There is a common failure to understand that the hypovolaemia in patients with severe sepsis requires successive fluid challenges rather than a simple fluid infusion. Large fluid deficits can result from diarrhoea or third space losses in peritonitis, but vasodilatation and capillary leak also lead to dramatic intravascular volume depletion. Fluid challenges should be titrated to the clinical endpoints of blood pressure, heart rate, urine output, and other markers of perfusion. In persistent hypotension with hypoperfusion, it is essential that the attending doctor stays with the patient until acceptable parameters have been reached or the patient is transferred to the ICU for further monitoring and treatment with vasoactive drugs.
Invasive or more sophisticated monitoring than simple pulse, blood pressure, and urine output should be instituted early in severe sepsis. Early goal-directed therapy has been shown to improve outcome. Severe sepsis is a complex ICU disease. Close attention must be paid during the administration of fluids as signs of pulmonary oedema and bilateral infiltrates on the chest x ray film can appear without obvious fluid overload if ARDS is present (see later). PA catheters are often used in severe sepsis precisely because it can be difficult to evaluate the degree of hypovolaemia, the presence of cardiac dysfunction, and thus the aetiology of any pulmonary oedema.
Unlike other causes of shock, the cardiac output is often maintained or even increased in severe sepsis. Septic shock results from alterations in the distribution of blood flow. There is loss of control of the microvasculature with the abnormal distribution of cardiac output. Reduced oxygen and nutrient delivery to the tissues causes organ dysfunction. The goal of therapy is therefore to restore tissue perfusion through the use of fluids and vasoactive drugs.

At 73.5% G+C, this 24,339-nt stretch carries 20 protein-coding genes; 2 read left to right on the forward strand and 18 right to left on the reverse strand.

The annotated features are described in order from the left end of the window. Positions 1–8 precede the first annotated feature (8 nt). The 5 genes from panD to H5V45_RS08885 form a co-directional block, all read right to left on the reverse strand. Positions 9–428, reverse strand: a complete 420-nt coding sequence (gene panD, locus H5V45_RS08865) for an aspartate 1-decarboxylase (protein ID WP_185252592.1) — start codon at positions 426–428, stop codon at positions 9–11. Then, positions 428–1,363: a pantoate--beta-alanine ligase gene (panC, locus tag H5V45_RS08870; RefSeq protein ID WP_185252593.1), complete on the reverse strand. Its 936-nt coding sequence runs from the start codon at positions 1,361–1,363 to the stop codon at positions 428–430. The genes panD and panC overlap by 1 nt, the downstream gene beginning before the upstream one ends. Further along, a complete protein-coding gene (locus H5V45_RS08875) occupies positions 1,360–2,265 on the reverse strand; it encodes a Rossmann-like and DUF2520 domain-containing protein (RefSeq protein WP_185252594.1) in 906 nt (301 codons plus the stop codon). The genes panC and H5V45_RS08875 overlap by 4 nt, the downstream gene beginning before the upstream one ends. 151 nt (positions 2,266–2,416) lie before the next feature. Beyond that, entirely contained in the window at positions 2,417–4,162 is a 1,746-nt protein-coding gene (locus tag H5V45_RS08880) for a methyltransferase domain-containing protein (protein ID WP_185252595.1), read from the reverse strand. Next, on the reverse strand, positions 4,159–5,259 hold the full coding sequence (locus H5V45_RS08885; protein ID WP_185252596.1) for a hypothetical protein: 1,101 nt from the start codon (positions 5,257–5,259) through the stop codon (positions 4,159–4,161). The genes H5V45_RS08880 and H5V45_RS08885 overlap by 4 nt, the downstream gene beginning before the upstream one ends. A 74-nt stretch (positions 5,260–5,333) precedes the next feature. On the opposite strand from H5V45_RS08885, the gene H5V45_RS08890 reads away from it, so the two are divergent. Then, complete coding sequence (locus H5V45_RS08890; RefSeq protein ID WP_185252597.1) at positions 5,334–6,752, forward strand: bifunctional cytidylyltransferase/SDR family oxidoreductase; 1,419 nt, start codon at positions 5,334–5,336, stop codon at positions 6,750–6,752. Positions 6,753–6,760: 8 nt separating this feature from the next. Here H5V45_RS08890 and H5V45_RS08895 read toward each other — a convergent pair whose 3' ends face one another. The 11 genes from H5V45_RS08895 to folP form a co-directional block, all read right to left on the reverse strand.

Systemic vascular resistance (SVR) can be measured by invasive and non-invasive means and is of great value in titrating vasoactive drugs in severe sepsis, when the SVR is usually low. SVR may be thought of as the resistance against which the heart pumps. It is calculated using a PA catheter as follows:
MAP - CVP in mmHg x 80 (correction factor)
CO in litres per minute
The normal range is 1000-1500 dyn.s cm-5. SVR is mainly determined by the diameter of arterioles, which is affected by intrinsic autoregulation, locally produced substances that vasodilate (for example, nitric oxide), hypoxaemia, neural factors, and circulating toxins. SVR increases with normal ageing in Western populations. SVR x body surface area in kg m-2 gives the systemic vascular resistance index (SVRI), which is often used in clinical practice.
Ideally, blood pressure is measured invasively with an arterial line, as measurement of blood pressure with a cuff is often unreliable and inaccurate at low blood pressures. The level of mean arterial pressure (MAP) to aim for is not clear but most studies have shown that a MAP of < 60 mmHg is associated with compromised autoregulation in the coronary, renal, and brain circulations. MAP is not commonly used on general wards - a practical guide is that you should aim for a blood pressure that adequately perfuses the tissues and this is usually - but not always - >90 mmHg systolic. To a certain extent adequate perfusion depends on the patient's usual blood pressure, which should be identified if possible. Some patients require higher pressures for adequate perfusion.
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